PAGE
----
Dash To Can Its Hardware Biz, License Its Web-Connected Nav OS To Other Devices

Illustration for article titled Dash To Can Its Hardware Biz, License Its Web-Connected Nav OS To Other Devices

We've always been fans of the Dash Express, with its real-time web-delivered traffic monitoring and its constantly evolving app platform. Somewhat sad news today is that Dash Navigation will be pulling out of the consumer hardware business entirely and cutting 50 jobs (two-thirds of its work force)-enabling them to move toward licensing their innovative software platform to other GPS nav makers, as well as to cellphones and MID platforms in the future. But in a lot of ways, the move makes perfect sense. The nav market is a tough one, and with the added economic difficulties, Dash feels it can do better work by focusing on their open-source OS, which they will then sell business-to-business. More important than the OS, which is fine but not fantastic, is the back end traffic mesh system. A Dash-powered mid-range Garmin nav sounds like a pretty appealing propect, and will help bring a Dash-like system to more people for less dough. New CEO Rob Currie also notes that the Dash's GPRS chip and 400MHz ARM processor are quickly being outpaced by even low-end mobiles, so a move toward adding Dash functionality to GPS-equipped smartphones sounds like a plan to me. Dash is going to keep the Express back end running for existing owners, but no word on for how long; because these devices hold almost zero local data, once the service goes you will have yourself a nav that can't do much more than direct address routing. Dash friends, care to let us know how long we have? [GigaOM]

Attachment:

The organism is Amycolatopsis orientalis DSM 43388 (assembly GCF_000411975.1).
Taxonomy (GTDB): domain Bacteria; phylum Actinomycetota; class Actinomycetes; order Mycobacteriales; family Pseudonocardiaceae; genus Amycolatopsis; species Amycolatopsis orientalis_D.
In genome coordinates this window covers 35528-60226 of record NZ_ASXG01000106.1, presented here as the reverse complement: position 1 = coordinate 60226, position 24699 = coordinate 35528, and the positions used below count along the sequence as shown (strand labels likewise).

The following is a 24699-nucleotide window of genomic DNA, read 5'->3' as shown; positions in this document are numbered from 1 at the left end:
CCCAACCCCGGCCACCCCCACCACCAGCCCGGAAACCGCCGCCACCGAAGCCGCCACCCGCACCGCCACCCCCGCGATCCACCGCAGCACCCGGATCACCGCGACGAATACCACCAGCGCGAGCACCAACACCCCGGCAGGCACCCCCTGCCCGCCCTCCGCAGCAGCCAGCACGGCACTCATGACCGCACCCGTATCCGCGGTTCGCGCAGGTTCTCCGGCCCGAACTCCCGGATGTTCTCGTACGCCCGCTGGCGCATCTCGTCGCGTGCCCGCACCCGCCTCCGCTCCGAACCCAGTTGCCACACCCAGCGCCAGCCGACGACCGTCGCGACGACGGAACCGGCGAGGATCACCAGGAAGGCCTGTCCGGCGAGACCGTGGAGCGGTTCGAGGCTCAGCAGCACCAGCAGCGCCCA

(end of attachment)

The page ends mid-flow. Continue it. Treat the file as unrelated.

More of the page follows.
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The trouble for me was the huge brick aspect of it. They say it was large to accommodate all the aerials. Look at the iPhone ... GPS, WiFi, cellular, all in small package.

Cool tech, poorly implemented.